411 Hackensack Avenue
Hackensack, NJ 07601-6328

Jeremy Irons: Why our TV isn’t what it used to be

from http://www.telegraph.co.uk

Jeremy Irons: Why our TV isn’t what it used to be

Oscar-winning actor Jeremy Irons tells Roya Nikkhah why he fears Britain’s ‘smutty, shower-room’ broadcasting is contributing to the breakdown of society

Jeremy Irons

High roller: Jeremy Irons Photo: GETTY

Jeremy Irons has an almighty bee in his bonnet. “Why are we doing this to ourselves as a society? In the name of what?” he demands in that gravelly voice, banging his fist down on a wooden table.

The spiralling standards of our nation’s broadcasters, in particular the Jonathan Ross/Russell Brand “Sachsgate” scandal, is making his blood boil. “I just thought, this is smutty, shower-room nonsense. Why is it on the radio? Surely it can’t be in the name of actually building and nurturing a society that we value and that will be admired by people. I think there is a way of showing manners and behaviour that we would hope people would have in life in our broadcasting.

“It doesn’t mean it all has to be middle-class, shire-orientated behaviour. But good manners and kindness are what hold our society together. And I would think that broadcasting would try and convey that. If we don’t have respect for each other then everything breaks down.”

He is equally riled by the kind of films and television that are deemed suitable for children. “I was talking to a friend the other day whose kids wanted to watch a film. It was rated 15, they were 14, so he looked in when they were watching it and couldn’t believe it. It was all violence, terrible language, several sex scenes. I know children know everything from the age of 12, but still… Now it’s ‘forget about the watershed, forget about what we show our kids’. It’s not good.”

Rant over, Irons sits back in his chair and lights the first of many roll-up cigarettes, hugging his long thin legs to his chest against the cold, which he says he will gladly endure so that he can freely pursue his “favourite vice” while we talk.

Irons had been due to work with Russell Brand next year on a new Hollywood film adaptation of The Tempest (Brand has been aptly cast as the potty-mouthed Trinculo) but tells me he has wriggled out of the production by tactfully finding another project, a film about the love affair between the American artist Georgia O’Keeffe and the photographer Alfred Steiglitz that clashes with The Tempest’s schedule.

“I’ve decided not to do it because they offered me Alfonso, the most extraordinarily boring part in Shakespeare,” he says, laughing.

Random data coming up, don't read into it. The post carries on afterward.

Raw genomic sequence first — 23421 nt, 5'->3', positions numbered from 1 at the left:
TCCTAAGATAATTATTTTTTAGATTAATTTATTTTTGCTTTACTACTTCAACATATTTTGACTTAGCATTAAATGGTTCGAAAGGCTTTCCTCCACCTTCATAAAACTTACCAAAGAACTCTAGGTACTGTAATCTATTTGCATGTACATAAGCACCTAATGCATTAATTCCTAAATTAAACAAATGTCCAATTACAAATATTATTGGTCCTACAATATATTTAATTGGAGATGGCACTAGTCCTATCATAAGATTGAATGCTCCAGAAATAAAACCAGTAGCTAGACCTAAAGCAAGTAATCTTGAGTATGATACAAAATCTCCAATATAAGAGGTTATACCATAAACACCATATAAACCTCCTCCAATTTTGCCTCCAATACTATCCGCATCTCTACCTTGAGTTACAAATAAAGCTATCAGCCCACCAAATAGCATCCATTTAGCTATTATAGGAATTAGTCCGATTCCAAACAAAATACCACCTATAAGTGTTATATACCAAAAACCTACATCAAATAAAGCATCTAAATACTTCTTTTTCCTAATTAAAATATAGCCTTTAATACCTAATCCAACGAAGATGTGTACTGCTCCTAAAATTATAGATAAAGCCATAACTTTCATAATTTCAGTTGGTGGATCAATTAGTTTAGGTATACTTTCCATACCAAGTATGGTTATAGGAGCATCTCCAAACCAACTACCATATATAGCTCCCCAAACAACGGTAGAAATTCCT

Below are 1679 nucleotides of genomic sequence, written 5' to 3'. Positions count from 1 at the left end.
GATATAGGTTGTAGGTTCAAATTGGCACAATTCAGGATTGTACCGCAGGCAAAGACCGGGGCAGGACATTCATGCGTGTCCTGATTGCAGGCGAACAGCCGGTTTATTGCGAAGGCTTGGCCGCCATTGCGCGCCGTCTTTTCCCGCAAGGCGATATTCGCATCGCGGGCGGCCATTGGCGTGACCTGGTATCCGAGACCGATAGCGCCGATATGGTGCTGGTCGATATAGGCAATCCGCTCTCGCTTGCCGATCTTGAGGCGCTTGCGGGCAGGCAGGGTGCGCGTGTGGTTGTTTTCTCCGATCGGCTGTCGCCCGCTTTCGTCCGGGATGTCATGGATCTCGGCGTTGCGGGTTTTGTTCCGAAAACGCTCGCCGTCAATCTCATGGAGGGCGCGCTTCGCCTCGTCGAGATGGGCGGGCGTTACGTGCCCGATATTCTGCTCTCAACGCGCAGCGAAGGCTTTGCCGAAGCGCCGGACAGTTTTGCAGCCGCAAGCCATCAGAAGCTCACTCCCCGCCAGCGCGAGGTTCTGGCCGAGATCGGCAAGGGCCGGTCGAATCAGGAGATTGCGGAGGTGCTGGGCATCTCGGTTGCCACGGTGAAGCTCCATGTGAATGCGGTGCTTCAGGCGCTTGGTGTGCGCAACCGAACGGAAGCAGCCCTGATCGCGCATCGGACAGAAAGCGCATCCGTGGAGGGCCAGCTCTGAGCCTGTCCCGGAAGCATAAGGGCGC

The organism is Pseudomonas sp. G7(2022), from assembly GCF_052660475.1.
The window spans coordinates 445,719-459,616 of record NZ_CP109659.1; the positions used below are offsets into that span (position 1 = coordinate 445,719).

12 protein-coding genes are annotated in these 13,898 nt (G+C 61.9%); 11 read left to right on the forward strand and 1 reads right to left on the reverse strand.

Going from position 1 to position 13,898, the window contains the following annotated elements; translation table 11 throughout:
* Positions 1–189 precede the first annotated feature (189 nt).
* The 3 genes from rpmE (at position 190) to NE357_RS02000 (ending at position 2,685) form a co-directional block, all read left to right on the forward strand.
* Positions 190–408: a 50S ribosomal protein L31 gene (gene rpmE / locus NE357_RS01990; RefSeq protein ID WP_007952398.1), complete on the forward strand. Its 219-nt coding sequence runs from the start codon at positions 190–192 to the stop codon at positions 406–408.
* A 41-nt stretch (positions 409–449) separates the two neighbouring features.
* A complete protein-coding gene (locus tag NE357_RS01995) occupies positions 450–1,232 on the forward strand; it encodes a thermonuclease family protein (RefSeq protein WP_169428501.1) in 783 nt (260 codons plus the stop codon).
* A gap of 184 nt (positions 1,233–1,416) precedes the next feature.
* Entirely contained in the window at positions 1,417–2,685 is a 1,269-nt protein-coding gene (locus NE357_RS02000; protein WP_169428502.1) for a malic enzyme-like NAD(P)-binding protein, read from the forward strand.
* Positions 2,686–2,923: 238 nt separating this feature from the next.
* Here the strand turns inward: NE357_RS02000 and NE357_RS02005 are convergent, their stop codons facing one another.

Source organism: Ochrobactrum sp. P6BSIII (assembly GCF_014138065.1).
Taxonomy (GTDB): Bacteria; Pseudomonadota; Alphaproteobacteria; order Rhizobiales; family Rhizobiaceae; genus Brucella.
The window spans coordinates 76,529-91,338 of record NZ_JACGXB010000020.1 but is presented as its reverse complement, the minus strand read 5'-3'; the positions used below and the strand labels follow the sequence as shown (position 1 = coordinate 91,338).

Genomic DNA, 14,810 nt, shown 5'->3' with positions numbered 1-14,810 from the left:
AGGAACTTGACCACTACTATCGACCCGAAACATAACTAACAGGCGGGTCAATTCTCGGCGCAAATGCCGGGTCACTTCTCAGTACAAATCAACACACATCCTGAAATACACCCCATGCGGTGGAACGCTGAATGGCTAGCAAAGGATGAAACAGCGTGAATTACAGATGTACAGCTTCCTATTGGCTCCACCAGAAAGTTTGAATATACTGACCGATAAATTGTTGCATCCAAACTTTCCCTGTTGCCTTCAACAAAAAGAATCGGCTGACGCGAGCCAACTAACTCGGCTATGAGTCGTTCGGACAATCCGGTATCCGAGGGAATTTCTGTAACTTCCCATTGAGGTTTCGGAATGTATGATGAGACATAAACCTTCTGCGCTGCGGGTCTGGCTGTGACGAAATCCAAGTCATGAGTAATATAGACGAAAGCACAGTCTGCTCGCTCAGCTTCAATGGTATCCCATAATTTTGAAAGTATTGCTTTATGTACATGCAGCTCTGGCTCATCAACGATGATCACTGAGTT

Today, he’s just finished recording Mr Luby’s Fear of Heaven, a John Mortimer play for Radio 4. He plays Lewis Luby, a writer and critic who doesn’t believe in the afterlife but, after falling into a coma following an accident, wakes in what he thinks might be heaven.

Irons has arrived at the west London recording studio on one of his beloved motorbikes — acting aside, motorbikes and hunting are his two great passions — and says that his bikes have resulted in some near misses. At 60, when he skids around a corner or comes tumbling off his mount, does he, like Mr Luby, ever ponder what may or may not await us when our time is up?

“Not at all,” he replies matter-of-factly. “For me, heaven or hell is what we leave of ourselves behind for other people. That is the afterlife for me. That’s probably what it’s meant to be.”

It is the first time that Irons and Mortimer have been reunited since the latter wrote the screenplay for the 1981 television adaptation of Brideshead Revisisted, in which Irons played Charles Ryder opposite Anthony Andrews’ Sebastian Flyte, a role that catapulted him to stardom.

Despite much prompting, he has remained notably silent on the subject of this year’s film adaptation of Evelyn Waugh’s classic, starring Emma Thompson, Matt Goode and Michael Gambon. So what did he think when he heard there was to be a re-make?

“Well, about three years ago they actually sent me the script because they wanted me to play Lord Marchmain but I couldn’t get [Laurence] Olivier out of my head, [Olivier played Lord Marchmain in the 1981 adaptation] so I passed on it.

“At first I thought, how come we took 13 hours to tell this story? But later, thinking about it, I thought they’d set themselves a big task. The television series worked because it was allowed the luxury of telling the story at its own pace, which we rarely allow now and I don’t think they could give it the full weight that television gave it.

“Then I thought it might be quite witty to play Charles’s father, so I said why don’t I play him, but they said no, you’re too upper class for that,” he continues, raising an eyebrow. “Actually, in the novel, Charles’ father is bookish but still fairly upper class, but I think it [the film] got slightly vulgarised because perhaps the makers felt that would help the drama — that the audience were not as perceptive now, which is not true.”

So has he seen the new film?

“Seen it?” he repeats with undisguised disdain. “No. It would be a bit like going to a party hoping I could be introduced to my ex-wife. It’s not something I would do. There are a lot of films I would like to see, and Brideshead is fairly low down on the list.”

Since making his mark as Charles Ryder and starring opposite Meryl Streep in the film adaptation of The French Lieutenant’s Woman in 1981, Irons has never been out of work. He is one of those rare British actors who have had their pick of the best roles going in Hollywood, including the leads in Dead Ringers, Damage, The House of Spirits and the 1997 remake of Lolita.